Boost for Ukraine as US Expected to Send Longer-Range Rockets

Ukrainian soldiers fire a Pion artillery system at Russian positions near Bakhmut, Donetsk region, Ukraine, Friday, Dec. 16, 2022. (AP)
Ukrainian soldiers fire a Pion artillery system at Russian positions near Bakhmut, Donetsk region, Ukraine, Friday, Dec. 16, 2022. (AP)
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Boost for Ukraine as US Expected to Send Longer-Range Rockets

Ukrainian soldiers fire a Pion artillery system at Russian positions near Bakhmut, Donetsk region, Ukraine, Friday, Dec. 16, 2022. (AP)
Ukrainian soldiers fire a Pion artillery system at Russian positions near Bakhmut, Donetsk region, Ukraine, Friday, Dec. 16, 2022. (AP)

News that the United States could soon send rockets nearly doubling the firing range of Ukrainian forces gave Kyiv a big lift on Wednesday, even as its troops were being pushed back by a relentless Russian winter offensive in the east.

Two US officials said a new $2 billion package of military aid to be announced as soon as this week would for the first time include Ground Launched Small Diameter Bombs (GLSDB), a new weapon designed by Boeing.

The cheap gliding missiles can strike targets more than 150 km (90 miles) away, a dramatic increase over the 80 km range of the rockets fired by HIMARS systems which changed the face of the war when Washington sent them last summer.

It would mean every inch of Russian-occupied Ukraine, apart from most of the Crimea peninsula, could soon be in range of Ukrainian forces, forcing Moscow to shift some ammunition and fuel storage sites all the way back to Russia itself.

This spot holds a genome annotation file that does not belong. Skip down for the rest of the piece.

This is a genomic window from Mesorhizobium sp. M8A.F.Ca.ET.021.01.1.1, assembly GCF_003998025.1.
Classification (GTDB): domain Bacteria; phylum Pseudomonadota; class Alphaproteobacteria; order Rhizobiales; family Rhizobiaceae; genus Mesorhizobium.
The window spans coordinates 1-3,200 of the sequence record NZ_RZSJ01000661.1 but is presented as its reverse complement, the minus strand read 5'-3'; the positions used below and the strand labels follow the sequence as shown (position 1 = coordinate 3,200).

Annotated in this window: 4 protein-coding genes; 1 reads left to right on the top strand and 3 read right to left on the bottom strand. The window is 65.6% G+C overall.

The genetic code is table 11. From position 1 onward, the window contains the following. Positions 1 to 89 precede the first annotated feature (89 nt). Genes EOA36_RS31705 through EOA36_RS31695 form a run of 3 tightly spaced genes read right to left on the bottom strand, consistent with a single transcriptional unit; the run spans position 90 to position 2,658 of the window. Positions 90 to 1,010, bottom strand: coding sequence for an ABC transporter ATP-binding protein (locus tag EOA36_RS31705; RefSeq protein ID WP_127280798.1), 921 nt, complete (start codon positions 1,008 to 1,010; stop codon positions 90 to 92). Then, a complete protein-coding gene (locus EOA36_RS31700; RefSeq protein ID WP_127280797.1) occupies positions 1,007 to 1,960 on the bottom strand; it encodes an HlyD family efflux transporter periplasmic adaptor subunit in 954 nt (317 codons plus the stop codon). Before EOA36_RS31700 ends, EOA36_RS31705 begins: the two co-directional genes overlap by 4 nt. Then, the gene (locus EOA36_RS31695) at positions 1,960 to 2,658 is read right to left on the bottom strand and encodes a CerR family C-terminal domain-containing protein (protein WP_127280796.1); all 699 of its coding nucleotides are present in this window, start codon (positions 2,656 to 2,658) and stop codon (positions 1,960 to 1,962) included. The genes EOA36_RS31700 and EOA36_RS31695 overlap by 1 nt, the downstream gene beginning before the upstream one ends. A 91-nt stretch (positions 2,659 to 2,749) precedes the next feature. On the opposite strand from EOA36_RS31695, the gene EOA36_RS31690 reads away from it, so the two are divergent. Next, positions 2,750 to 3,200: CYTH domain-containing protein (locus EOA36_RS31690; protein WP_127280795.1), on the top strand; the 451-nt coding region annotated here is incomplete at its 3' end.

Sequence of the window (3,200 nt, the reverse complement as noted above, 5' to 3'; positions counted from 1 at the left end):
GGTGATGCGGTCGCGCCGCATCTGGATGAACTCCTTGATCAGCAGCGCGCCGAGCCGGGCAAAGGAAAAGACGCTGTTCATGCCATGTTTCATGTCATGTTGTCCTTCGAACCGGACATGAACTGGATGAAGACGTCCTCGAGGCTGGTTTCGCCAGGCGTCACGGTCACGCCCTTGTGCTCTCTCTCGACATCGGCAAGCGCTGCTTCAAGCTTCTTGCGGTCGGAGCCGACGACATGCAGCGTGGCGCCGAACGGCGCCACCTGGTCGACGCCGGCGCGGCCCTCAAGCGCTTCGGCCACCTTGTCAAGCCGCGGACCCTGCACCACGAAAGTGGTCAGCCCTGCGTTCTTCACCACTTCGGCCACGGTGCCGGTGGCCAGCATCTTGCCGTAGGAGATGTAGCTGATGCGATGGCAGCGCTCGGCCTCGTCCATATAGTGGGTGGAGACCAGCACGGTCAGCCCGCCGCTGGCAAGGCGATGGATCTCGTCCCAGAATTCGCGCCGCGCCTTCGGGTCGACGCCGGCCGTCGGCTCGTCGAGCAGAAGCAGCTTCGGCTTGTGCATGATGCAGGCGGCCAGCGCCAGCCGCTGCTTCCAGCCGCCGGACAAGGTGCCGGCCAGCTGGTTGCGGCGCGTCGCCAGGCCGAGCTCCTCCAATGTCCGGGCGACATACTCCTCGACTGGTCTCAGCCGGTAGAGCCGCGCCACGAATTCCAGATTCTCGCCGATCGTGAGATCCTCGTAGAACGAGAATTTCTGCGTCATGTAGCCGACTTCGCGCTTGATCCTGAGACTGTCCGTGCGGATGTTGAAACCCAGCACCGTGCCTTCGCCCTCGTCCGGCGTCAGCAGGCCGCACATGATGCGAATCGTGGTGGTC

Ukrainian Presidential aide Mykhilo Podolyak said talks on the supply of the longer-range missiles were under way, along with talks on attack aircraft. Kremlin spokesman Dmitry Peskov said the arrival of longer-range US weapons would escalate the conflict.

The expected US announcement comes a week after Western countries pledged scores of advanced main battle tanks for the first time, a breakthrough in support aimed at giving Kyiv the capability to recapture occupied territory this year.

But the arrival of the new weapons is still months away, and in the meantime, Russia has gained momentum on the battlefield for the first time since mid-2022, in brutal winter fighting both sides describe as a meat grinder.

Moscow has announced advances north and south of the city of Bakhmut in recent days, its main target for months. Kyiv disputes many of those claims and Reuters could not independently verify the precise situation, but the locations of the reported fighting indicate incremental Russian advances.

Troops were fighting building to building in Bakhmut for gains of barely 100 meters (yards) a night, and the city was coming under constant Russian shelling, a soldier in a Ukrainian unit of Belarusian volunteers told Reuters from inside the city. Russian forces were maneuvering to try to surround it.

Ukraine's general staff said late on Tuesday its forces had come under fire in Bakhmut and the villages of Klishchiivka and Kurdyumivka on its southern approaches.

South of Bakhmut, Russia has also launched a major new offensive this week on Vuhledar, a longstanding Ukrainian-held bastion at the junction of the southern and eastern front lines. Kyiv says its forces have so far held there.

Ukraine wants jets

Having finally persuaded NATO countries to supply modern battle tanks, President Volodymyr Zelenskiy's government has been lobbying hard for fighter jets. The United States and Britain have ruled out sending their own advanced fighters, but other countries have left the door open.

In Paris after meeting Ukrainian Defense Minister Oleksii Reznikov on Tuesday, French Defense Minister Sebastien Lecornu said "there was no taboo" about supplying Kyiv with fighter planes.